Public Ownership Not 'Regional Control'!

Posted in Off The Rails's blog on Wed, 18/09/2019 - 11:01,

Be careful Boris Johnson, you almost sound like you're advocating the public ownership of Britain's railways. The PM's policy announcement at the weekend was focused on giving more power to Mayors in the North of England to make decisions about how local railways are operated. Boris said, 'I want communities to take control'. He said this might mean, 'transferring local branch line and rural services to community rail partnerships, owned by local people.”

This appealing-sounding announcement has seduced some people. Labour Mayor of Greater Manchester, Andy Burnham, said, “This gives us what we need to create GM Rail and . . . an integrated London-style transport system". He added that this needed to come with 'a London level of funding'. Like many people, Andy appears to have missed that as of this year, central Government ceased to fund public transport operations in London.

The government review of Britain’s railways, led by Keith Williams, former British Airways chief executive, has already concluded that the current franchise system has “had its day” and passengers need to be prioritised. But is Boris Johnson's policy a sufficient response to the crisis facing Britain's privatised railways?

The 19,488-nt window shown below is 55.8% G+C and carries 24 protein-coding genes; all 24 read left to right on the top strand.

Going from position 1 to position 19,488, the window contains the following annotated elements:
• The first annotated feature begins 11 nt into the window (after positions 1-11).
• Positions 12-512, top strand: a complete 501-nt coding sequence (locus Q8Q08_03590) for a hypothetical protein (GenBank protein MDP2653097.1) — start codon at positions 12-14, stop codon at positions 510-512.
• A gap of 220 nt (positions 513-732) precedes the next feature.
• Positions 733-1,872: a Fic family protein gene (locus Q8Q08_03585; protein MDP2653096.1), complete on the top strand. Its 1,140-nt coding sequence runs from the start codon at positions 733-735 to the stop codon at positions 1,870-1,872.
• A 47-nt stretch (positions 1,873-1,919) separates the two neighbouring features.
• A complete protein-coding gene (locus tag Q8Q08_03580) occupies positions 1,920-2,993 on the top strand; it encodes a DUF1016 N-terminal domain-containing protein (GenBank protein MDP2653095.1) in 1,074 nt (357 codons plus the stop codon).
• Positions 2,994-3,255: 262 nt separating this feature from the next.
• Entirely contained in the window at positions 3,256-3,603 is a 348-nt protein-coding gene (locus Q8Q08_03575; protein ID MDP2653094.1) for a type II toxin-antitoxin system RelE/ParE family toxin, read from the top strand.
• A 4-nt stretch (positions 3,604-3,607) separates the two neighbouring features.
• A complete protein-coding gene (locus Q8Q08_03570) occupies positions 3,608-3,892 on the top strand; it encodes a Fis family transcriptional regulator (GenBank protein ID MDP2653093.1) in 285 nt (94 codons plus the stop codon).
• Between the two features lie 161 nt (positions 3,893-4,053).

Firstly, it appears to have been sketched out on the back of an envelope. A lot of detail is missing. Some detail is due to follow when Williams produces his report in a few weeks.

Secondly, it looks suspiciously like a re-brand of the status quo. There are already regional bodies, such as Transport for the North, who have a say in local franchising. It is not clear how this new announcement will add to existing arrangements.

Finally, and most importantly, regional control does not equate to public accountability. As long as private firms continue to run railway companies for profit, it won't matter whether they are managed from Manchester or Westminster, they will not meet the needs of the people using or working on them.

Is Johnson talking about full-blown public ownership? If not then his policy deserves to be condemned.

We are at the point when even a Conservative Government report is on the verge of concluding that the franchising system - the mechanism underpinning rail privatisation - is fundamentally flawed. There has never been a more obvious time to campaign for public ownership of the railways - with democratic control by workers and passengers.

Renantionalisation of the railways is one of the Labour leadership's most popular policies. Labour needs to be shouting it from this rooftops. The likes of Burnham shouldn't let the notion of regional control distract us from the true prize.

Trade Unions

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